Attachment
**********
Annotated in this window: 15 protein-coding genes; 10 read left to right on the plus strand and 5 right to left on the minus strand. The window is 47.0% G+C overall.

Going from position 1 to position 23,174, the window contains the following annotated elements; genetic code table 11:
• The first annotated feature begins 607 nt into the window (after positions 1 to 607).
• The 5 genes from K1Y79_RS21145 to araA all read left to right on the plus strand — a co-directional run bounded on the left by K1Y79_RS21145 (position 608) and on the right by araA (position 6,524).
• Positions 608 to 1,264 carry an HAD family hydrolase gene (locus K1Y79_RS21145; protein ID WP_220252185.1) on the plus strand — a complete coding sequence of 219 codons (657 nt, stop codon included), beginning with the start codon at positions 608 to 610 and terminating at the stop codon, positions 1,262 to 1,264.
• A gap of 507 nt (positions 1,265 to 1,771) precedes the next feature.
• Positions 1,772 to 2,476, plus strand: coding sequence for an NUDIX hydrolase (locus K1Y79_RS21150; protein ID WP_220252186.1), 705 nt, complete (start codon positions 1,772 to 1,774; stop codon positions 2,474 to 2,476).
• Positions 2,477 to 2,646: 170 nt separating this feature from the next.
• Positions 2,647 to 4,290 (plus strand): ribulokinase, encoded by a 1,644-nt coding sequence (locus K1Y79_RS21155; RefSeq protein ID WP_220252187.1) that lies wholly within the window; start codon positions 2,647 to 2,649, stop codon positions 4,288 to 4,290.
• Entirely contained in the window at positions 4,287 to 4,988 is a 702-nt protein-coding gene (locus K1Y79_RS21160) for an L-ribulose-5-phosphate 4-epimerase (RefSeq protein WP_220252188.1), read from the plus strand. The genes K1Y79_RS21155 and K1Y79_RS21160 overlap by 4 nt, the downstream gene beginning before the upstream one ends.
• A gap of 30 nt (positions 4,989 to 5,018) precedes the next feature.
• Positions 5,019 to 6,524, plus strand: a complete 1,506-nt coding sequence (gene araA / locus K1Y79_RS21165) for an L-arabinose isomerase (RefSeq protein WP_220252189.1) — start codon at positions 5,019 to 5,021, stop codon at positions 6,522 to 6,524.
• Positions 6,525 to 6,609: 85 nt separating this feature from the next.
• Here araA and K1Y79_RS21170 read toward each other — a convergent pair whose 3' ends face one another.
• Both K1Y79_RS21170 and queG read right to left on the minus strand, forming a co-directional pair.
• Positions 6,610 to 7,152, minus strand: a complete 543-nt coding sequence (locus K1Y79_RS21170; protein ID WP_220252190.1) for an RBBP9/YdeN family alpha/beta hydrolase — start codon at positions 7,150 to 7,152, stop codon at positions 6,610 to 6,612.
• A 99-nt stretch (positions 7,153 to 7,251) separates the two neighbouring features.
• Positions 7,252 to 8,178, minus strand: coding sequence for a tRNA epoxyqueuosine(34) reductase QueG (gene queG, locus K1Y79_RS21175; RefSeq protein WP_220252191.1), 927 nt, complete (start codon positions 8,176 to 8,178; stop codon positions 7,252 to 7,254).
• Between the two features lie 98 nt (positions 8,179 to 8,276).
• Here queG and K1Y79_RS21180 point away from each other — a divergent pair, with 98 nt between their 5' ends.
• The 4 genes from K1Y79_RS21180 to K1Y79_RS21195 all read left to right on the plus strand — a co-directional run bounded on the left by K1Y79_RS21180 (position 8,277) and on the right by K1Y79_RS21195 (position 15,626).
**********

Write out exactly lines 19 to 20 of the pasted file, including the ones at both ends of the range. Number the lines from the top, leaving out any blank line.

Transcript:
• Between the two features lie 98 nt (positions 8,179 to 8,276).
• Here queG and K1Y79_RS21180 point away from each other — a divergent pair, with 98 nt between their 5' ends.